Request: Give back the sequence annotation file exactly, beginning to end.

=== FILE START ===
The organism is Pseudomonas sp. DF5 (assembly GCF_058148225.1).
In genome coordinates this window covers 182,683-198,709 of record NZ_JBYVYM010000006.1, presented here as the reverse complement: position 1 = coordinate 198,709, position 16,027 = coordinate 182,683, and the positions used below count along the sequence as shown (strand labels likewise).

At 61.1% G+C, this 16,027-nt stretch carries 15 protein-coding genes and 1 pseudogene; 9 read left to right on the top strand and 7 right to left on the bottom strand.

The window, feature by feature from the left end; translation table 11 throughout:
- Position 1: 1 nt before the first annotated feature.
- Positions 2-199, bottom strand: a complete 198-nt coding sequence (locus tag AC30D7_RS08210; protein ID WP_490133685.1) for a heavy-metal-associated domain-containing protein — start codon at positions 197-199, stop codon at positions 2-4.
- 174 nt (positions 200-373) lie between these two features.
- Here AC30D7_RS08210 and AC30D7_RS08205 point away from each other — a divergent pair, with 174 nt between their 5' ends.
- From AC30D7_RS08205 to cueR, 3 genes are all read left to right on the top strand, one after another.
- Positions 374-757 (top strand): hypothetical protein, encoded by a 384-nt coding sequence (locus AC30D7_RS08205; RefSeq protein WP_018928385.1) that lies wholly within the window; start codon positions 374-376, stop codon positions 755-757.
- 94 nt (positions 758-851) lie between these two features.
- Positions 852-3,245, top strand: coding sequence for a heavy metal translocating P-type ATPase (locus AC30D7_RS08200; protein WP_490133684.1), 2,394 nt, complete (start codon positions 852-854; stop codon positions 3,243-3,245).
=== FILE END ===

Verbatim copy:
The organism is Pseudomonas sp. DF5 (assembly GCF_058148225.1).
In genome coordinates this window covers 182,683-198,709 of record NZ_JBYVYM010000006.1, presented here as the reverse complement: position 1 = coordinate 198,709, position 16,027 = coordinate 182,683, and the positions used below count along the sequence as shown (strand labels likewise).

At 61.1% G+C, this 16,027-nt stretch carries 15 protein-coding genes and 1 pseudogene; 9 read left to right on the top strand and 7 right to left on the bottom strand.

The window, feature by feature from the left end; translation table 11 throughout:
- Position 1: 1 nt before the first annotated feature.
- Positions 2-199, bottom strand: a complete 198-nt coding sequence (locus tag AC30D7_RS08210; protein ID WP_490133685.1) for a heavy-metal-associated domain-containing protein — start codon at positions 197-199, stop codon at positions 2-4.
- 174 nt (positions 200-373) lie between these two features.
- Here AC30D7_RS08210 and AC30D7_RS08205 point away from each other — a divergent pair, with 174 nt between their 5' ends.
- From AC30D7_RS08205 to cueR, 3 genes are all read left to right on the top strand, one after another.
- Positions 374-757 (top strand): hypothetical protein, encoded by a 384-nt coding sequence (locus AC30D7_RS08205; RefSeq protein WP_018928385.1) that lies wholly within the window; start codon positions 374-376, stop codon positions 755-757.
- 94 nt (positions 758-851) lie between these two features.
- Positions 852-3,245, top strand: coding sequence for a heavy metal translocating P-type ATPase (locus AC30D7_RS08200; protein WP_490133684.1), 2,394 nt, complete (start codon positions 852-854; stop codon positions 3,243-3,245).